Cultivate or Rent Out? Land Security in Rural Thailand | Land Portal

Resource information

Date of publication: 
June 2012
Resource Language: 
ISBN / Resource ID: 
oai:openknowledge.worldbank.org:10986/8477
Copyright details: 
CC BY 3.0 Unported

In the 1980s the Thai government tried to legalize squatters by issuing special titles that restricted the sale and rental of the land. Using data from 2,874 farming households collected in 1997, the author finds that in places where these government titles where issued, leased plots are more likely to be titled than those that are self-cultivated. For these areas, he uses a model to estimate a 6 percent risk premium in the rental rate for untitled plots. In other areas, however, land rights play no role in the decision to lease land and the rental rate of untitled plots does not include a risk premium. The results indicate that this policy distorted the land rental market by triggering a sense of insecurity among landowners.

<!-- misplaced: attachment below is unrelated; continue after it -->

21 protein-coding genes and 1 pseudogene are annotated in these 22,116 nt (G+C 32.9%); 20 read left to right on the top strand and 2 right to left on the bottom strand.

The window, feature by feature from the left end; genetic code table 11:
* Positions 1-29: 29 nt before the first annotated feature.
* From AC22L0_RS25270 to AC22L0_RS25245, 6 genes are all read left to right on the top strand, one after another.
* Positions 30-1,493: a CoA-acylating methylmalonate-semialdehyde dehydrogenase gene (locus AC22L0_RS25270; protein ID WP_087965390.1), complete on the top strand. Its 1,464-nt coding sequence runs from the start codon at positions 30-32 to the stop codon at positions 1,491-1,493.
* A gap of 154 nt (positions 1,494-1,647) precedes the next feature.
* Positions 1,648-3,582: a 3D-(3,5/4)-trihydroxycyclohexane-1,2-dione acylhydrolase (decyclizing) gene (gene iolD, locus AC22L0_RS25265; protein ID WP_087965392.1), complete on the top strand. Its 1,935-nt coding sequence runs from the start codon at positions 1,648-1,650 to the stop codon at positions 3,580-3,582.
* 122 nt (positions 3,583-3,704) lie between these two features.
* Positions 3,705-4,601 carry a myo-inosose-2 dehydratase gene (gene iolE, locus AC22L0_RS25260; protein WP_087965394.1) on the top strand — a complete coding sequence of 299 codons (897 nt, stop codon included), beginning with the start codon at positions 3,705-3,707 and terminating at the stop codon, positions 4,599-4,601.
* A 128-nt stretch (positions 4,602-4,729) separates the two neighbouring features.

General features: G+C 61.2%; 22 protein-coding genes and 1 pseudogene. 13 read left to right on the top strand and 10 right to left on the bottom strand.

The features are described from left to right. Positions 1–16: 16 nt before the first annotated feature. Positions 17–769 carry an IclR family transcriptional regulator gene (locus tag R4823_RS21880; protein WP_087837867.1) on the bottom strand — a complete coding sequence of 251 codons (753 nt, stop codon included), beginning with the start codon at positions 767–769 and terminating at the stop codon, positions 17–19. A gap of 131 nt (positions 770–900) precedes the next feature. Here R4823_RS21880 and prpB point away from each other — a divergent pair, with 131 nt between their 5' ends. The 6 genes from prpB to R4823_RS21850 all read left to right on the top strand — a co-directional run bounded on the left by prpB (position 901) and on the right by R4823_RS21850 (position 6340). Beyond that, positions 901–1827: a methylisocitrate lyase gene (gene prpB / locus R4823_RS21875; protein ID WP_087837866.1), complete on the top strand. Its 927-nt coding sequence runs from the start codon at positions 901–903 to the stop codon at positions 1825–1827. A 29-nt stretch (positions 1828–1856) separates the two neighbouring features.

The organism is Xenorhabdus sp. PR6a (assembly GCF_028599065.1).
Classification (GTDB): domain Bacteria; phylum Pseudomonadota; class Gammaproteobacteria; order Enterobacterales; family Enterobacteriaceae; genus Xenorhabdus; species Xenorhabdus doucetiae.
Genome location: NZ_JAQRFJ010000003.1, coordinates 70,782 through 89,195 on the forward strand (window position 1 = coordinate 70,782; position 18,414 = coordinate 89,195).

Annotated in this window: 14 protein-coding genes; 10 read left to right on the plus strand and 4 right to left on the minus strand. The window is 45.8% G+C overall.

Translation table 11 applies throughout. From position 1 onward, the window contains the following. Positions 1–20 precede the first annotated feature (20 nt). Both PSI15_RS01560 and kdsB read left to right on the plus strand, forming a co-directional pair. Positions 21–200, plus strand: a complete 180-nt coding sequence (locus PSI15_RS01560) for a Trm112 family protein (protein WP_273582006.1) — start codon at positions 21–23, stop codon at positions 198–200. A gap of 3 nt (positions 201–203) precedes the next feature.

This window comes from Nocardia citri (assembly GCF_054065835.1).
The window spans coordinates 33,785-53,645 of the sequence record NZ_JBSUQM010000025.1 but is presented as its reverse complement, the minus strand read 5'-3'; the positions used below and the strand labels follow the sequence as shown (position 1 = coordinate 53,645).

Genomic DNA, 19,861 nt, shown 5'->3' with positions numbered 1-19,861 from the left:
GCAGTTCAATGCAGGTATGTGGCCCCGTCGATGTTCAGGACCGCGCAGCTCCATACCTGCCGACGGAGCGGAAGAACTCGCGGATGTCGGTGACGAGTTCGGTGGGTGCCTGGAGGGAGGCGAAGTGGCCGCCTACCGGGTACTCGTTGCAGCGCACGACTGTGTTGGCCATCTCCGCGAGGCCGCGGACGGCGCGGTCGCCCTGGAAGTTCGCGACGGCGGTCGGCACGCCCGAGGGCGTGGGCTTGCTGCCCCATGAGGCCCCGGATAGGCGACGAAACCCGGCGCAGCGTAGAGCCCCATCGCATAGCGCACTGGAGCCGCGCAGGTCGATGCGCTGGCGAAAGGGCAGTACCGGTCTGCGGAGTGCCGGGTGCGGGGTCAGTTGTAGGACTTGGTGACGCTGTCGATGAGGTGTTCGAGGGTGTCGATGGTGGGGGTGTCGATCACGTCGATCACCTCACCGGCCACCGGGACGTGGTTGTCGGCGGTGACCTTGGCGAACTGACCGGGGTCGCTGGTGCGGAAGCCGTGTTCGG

Authors and Publishers

Author(s), editor(s), contributor(s): 

Giné, Xavier

Publisher(s): 

The World Bank is a vital source of financial and technical assistance to developing countries around the world. We are not a bank in the ordinary sense but a unique partnership to reduce poverty and support development.

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The World Bank is a vital source of financial and technical assistance to developing countries around the world. We are not a bank in the ordinary sense but a unique partnership to reduce poverty and support development.

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